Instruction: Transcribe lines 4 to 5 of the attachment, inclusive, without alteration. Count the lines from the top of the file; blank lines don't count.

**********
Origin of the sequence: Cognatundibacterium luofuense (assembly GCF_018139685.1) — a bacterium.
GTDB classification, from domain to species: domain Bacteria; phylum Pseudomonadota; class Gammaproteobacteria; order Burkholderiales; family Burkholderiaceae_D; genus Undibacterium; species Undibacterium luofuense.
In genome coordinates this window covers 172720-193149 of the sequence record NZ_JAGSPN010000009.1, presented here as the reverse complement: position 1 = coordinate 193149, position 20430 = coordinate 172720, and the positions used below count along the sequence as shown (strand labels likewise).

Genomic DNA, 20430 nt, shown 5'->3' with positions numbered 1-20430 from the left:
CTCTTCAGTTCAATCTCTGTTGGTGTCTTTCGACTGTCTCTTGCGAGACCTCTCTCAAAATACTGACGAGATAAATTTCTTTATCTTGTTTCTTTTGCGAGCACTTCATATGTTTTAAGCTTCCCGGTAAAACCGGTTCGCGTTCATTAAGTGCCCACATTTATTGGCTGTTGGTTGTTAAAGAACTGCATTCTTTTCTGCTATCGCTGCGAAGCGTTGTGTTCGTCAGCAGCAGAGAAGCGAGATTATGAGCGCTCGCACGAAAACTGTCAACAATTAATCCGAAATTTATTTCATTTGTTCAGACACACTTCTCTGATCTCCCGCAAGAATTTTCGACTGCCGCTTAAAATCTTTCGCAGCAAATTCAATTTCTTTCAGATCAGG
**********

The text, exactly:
Genomic DNA, 20430 nt, shown 5'->3' with positions numbered 1-20430 from the left:
CTCTTCAGTTCAATCTCTGTTGGTGTCTTTCGACTGTCTCTTGCGAGACCTCTCTCAAAATACTGACGAGATAAATTTCTTTATCTTGTTTCTTTTGCGAGCACTTCATATGTTTTAAGCTTCCCGGTAAAACCGGTTCGCGTTCATTAAGTGCCCACATTTATTGGCTGTTGGTTGTTAAAGAACTGCATTCTTTTCTGCTATCGCTGCGAAGCGTTGTGTTCGTCAGCAGCAGAGAAGCGAGATTATGAGCGCTCGCACGAAAACTGTCAACAATTAATCCGAAATTTATTTCATTTGTTCAGACACACTTCTCTGATCTCCCGCAAGAATTTTCGACTGCCGCTTAAAATCTTTCGCAGCAAATTCAATTTCTTTCAGATCAGG